BOISE, Idaho — Wildfires across the country are given unique names almost as soon as fire crews dispatch to the scene. Although the names may often seem random, it's almost always based on the location where the fire started.
Unlike natural disasters like hurricanes, which are identified through a pre-determined list of names each season, wildfires are named on the fly by dispatchers.
The Talon Fire, which was sparked on the 4th of July by recreational shooters, started near Talon Lane. The Goose Fire, which burned more than 400 acres near the Eagle Bike Park last October, started near Goose Creek Road.
Possibly the most notable Boise-area wildfire in recent history was the Table Rock Fire started by illegal fireworks in 2016 which torched thousands of acres near the landmark, trail, and road with the same name.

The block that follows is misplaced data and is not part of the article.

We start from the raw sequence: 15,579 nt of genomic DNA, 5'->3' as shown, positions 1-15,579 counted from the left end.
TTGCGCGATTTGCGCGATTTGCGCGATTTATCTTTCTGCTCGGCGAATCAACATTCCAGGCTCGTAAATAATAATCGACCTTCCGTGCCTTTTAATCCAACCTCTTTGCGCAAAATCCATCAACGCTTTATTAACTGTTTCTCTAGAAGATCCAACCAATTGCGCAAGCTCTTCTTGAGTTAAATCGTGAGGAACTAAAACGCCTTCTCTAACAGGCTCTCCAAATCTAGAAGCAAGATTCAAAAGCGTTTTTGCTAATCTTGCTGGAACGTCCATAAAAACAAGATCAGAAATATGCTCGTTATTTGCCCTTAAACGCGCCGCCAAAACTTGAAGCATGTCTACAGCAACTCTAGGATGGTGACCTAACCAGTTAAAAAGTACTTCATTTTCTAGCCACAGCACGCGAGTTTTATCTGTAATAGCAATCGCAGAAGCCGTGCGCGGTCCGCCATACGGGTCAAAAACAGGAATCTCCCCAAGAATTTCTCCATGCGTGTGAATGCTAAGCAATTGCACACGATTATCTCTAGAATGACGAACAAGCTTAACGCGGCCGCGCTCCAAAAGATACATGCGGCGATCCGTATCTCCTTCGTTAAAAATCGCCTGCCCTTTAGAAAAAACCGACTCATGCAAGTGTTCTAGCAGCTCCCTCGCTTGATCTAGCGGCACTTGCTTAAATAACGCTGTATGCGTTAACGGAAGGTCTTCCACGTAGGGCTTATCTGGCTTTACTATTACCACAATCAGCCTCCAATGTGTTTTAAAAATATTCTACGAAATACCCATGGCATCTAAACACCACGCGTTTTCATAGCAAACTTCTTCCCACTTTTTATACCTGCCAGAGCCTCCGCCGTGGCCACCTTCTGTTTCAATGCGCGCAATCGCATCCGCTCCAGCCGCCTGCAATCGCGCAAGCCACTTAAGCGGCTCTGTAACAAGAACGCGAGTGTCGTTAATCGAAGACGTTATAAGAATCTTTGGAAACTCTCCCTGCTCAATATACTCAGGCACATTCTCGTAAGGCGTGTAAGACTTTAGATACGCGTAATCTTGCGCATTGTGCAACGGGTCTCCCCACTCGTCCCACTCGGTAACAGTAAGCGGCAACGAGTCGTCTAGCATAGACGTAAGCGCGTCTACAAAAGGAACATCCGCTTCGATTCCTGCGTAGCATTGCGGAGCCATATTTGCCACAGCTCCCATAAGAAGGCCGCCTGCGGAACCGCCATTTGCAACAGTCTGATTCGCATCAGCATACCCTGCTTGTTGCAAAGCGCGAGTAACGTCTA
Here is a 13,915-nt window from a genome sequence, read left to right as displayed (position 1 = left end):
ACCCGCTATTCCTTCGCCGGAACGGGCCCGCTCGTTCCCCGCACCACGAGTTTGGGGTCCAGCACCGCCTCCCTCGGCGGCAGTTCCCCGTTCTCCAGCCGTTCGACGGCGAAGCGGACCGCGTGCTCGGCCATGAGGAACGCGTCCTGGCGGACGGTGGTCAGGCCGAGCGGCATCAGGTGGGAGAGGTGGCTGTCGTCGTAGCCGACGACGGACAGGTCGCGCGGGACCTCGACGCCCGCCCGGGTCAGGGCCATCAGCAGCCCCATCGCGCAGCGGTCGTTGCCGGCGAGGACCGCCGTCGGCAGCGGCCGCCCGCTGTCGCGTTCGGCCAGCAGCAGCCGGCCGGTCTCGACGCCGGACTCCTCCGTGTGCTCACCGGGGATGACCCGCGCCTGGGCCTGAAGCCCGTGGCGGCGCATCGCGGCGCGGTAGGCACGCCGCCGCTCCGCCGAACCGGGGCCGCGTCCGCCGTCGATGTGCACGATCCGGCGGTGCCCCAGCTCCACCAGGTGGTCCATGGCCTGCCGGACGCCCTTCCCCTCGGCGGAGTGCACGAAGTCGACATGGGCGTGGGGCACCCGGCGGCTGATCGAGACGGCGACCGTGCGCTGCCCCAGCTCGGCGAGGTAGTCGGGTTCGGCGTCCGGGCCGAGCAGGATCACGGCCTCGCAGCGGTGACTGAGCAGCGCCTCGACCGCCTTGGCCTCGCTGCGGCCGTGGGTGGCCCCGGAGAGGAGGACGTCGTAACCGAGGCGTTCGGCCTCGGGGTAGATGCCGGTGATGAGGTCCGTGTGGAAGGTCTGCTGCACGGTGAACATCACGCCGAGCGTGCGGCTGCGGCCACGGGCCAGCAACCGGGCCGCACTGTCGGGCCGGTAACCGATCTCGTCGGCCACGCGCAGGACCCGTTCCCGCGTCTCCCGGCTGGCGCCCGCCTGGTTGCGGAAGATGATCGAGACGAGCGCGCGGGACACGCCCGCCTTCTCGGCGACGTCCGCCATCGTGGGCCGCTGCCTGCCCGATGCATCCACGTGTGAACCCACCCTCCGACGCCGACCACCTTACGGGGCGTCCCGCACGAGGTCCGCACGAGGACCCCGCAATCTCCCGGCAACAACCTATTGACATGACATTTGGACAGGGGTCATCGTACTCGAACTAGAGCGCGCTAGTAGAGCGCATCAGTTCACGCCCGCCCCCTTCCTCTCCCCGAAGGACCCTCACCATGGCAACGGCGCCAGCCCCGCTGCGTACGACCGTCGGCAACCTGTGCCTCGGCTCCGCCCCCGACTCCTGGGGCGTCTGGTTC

"If there's any mountain or any identifiable geographic range, then we'll generally name the fires after those," BLM Boise Fire Mitigation Specialist Jared Jablonski said. "So a mountain, a creek, or a street name."
Jablonski says naming wildfires is critical for communication. The shorter, the better. This helps agencies communicate with each other quickly over radio dispatch and reduces confusion when working on multiple fires at a time.